A Citizen Army as a Social and Public Policy: How the U.S. Constitution May Hold Some Answers to our National Defense
The defense budget of the United States faces some serious problems. Defense is expensive, but our nation is in debt and running unsustainably high annual deficits. A costly, large standing Army contributes to this mounting debt. The Founding Fathers feared a large standing army not only for its cost but because it could present a threat to the people's liberties, while possibly making foreign wars more likely.For most of its first 127 years, the United States therefore relied for its security needs upon a small standing army reinforced when need be by volunteer state militia forces activated for national service. A draft was enacted during the Civil War, before the World Wars and then again during the Cold War. Even after the return to an all-volunteer force late in the Vietnam War, the American Army remained larger than its traditionally small size.This thesis argues for returning to the vision of the Founding Fathers by relying more heavily upon the organized militia, embodied since 1903 in the National Guard, to provide for defense, thus ensuring liberty while strengthening national security at lower cost.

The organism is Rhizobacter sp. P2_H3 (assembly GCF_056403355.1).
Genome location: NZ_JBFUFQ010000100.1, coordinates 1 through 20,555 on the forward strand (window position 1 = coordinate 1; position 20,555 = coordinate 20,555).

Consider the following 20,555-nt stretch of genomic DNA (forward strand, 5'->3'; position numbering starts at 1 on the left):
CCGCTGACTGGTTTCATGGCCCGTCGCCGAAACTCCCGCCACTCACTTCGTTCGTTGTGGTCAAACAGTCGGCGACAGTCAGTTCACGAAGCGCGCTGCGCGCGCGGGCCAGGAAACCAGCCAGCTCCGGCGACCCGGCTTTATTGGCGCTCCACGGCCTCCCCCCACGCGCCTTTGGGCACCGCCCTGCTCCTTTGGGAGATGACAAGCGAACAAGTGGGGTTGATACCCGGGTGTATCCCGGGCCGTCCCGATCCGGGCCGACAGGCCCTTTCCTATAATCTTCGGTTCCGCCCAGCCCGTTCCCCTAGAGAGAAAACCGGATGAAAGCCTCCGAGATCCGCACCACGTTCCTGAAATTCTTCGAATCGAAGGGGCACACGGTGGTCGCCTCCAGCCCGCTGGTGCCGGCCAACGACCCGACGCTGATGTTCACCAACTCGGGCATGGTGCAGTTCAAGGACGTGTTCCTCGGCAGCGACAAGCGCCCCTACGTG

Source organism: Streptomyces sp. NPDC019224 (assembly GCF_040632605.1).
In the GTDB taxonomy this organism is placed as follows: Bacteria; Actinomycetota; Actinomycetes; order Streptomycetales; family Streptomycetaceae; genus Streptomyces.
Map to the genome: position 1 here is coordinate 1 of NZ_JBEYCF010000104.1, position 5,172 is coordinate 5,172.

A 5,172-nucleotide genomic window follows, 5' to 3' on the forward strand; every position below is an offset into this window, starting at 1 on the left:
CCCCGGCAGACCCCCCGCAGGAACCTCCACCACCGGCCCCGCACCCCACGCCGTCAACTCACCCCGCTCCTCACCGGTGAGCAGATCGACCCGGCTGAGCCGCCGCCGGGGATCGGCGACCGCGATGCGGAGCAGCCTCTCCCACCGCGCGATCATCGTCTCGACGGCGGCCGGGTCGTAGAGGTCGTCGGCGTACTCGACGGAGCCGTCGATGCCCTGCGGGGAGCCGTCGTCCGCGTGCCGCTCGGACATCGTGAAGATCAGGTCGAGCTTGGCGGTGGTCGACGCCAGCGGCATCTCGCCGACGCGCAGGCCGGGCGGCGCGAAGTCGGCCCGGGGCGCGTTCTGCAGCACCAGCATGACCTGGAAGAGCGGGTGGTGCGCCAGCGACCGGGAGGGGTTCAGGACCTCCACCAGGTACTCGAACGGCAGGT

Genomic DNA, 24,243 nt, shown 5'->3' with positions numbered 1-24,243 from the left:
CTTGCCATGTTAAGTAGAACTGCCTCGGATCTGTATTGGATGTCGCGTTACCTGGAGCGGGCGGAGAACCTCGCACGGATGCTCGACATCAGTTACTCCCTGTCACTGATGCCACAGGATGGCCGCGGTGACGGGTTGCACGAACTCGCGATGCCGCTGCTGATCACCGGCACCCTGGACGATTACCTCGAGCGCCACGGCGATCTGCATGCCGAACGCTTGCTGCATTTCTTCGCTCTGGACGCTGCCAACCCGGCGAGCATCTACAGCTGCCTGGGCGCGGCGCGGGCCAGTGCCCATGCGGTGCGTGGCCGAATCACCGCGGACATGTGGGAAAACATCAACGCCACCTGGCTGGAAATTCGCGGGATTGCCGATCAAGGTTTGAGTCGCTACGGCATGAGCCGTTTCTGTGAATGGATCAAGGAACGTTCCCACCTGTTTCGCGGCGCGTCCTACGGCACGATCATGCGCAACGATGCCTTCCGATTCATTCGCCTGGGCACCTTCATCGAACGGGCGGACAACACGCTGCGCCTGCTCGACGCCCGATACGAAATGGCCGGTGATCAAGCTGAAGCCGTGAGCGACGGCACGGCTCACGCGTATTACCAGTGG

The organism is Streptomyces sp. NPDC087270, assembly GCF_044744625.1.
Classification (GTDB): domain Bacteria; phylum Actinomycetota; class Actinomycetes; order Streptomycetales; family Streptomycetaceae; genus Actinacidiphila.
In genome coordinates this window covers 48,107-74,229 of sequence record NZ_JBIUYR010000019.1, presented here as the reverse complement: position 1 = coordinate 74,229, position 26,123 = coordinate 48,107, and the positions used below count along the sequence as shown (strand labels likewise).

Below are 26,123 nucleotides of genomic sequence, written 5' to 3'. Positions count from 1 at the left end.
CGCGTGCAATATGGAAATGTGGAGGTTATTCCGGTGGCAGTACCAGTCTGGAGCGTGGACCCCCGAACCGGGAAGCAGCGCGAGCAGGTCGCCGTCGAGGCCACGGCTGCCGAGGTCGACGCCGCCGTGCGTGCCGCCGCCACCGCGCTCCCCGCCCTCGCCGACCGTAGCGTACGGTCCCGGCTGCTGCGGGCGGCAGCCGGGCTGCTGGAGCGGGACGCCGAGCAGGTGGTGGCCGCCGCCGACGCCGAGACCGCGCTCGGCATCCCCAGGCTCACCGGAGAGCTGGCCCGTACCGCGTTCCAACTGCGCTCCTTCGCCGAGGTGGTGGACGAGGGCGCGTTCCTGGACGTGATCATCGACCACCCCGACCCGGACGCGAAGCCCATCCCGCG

Showing items related by title, author, creator and subject.